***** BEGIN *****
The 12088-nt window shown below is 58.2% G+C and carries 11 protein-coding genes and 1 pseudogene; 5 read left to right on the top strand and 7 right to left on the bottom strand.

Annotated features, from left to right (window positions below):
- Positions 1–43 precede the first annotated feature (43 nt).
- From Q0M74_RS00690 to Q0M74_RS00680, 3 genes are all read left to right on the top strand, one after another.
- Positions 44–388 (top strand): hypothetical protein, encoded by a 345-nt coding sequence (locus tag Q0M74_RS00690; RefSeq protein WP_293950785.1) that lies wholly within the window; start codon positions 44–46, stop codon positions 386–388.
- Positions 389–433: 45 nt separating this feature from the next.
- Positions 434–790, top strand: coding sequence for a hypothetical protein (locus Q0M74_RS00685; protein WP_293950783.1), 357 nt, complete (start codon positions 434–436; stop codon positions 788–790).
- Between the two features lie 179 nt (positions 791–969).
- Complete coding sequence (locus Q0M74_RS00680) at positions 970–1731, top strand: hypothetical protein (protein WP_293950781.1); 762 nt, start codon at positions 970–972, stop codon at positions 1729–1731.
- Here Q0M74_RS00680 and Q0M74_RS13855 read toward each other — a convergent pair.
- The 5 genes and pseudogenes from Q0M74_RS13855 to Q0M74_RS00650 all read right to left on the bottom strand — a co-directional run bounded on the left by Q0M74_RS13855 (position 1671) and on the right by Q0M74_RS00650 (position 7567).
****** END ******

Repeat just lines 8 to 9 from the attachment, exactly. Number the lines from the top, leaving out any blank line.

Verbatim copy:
- Between the two features lie 179 nt (positions 791–969).
- Complete coding sequence (locus Q0M74_RS00680) at positions 970–1731, top strand: hypothetical protein (protein WP_293950781.1); 762 nt, start codon at positions 970–972, stop codon at positions 1729–1731.